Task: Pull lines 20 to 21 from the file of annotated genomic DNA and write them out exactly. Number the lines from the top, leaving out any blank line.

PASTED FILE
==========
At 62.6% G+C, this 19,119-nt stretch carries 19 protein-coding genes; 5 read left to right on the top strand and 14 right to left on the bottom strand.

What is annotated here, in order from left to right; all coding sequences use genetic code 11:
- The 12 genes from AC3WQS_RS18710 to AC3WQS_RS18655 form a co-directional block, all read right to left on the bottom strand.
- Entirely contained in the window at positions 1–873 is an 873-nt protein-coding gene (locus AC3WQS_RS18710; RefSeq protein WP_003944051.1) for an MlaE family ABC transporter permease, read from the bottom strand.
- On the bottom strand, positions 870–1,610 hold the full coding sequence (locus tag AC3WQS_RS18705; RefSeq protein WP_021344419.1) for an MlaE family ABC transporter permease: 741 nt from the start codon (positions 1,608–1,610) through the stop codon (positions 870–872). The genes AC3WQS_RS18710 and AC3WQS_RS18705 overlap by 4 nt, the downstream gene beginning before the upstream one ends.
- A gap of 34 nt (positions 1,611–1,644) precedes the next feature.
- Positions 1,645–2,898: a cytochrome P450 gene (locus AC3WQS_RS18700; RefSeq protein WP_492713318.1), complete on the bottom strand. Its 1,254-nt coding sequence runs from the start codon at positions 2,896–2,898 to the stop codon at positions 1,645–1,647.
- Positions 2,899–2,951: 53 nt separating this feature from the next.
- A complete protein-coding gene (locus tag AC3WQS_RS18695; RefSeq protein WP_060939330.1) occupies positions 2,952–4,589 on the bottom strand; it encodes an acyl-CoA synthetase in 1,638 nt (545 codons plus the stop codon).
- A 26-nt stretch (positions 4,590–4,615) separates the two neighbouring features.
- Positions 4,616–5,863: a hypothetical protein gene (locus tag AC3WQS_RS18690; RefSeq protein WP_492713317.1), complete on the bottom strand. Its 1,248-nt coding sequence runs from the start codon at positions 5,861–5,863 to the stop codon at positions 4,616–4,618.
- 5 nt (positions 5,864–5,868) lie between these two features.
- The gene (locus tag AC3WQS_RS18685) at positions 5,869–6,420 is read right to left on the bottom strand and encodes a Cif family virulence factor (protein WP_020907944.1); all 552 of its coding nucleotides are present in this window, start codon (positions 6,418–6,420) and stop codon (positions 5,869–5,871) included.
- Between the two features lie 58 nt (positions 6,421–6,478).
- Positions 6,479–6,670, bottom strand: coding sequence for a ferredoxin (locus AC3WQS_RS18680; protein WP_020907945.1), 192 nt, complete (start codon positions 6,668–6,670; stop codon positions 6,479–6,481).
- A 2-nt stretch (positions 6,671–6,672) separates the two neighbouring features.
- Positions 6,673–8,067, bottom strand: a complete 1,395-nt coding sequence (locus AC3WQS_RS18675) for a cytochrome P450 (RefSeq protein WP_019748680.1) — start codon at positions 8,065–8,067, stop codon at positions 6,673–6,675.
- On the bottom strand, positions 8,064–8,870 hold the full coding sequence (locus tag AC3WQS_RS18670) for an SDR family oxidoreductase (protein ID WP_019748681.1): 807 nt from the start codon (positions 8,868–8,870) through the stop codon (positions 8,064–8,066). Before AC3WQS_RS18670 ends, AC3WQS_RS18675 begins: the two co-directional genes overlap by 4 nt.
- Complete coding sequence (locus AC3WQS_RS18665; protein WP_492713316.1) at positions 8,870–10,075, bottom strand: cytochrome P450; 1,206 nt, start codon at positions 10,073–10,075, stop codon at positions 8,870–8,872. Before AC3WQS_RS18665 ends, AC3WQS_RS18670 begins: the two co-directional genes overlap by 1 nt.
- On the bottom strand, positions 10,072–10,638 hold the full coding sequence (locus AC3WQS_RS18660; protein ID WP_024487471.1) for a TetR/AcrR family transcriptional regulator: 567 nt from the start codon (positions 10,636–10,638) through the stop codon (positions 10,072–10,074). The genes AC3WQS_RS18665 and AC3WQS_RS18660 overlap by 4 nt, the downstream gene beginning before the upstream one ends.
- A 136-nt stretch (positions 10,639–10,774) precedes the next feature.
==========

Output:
- On the bottom strand, positions 10,072–10,638 hold the full coding sequence (locus AC3WQS_RS18660; protein ID WP_024487471.1) for a TetR/AcrR family transcriptional regulator: 567 nt from the start codon (positions 10,636–10,638) through the stop codon (positions 10,072–10,074). The genes AC3WQS_RS18665 and AC3WQS_RS18660 overlap by 4 nt, the downstream gene beginning before the upstream one ends.
- A 136-nt stretch (positions 10,639–10,774) precedes the next feature.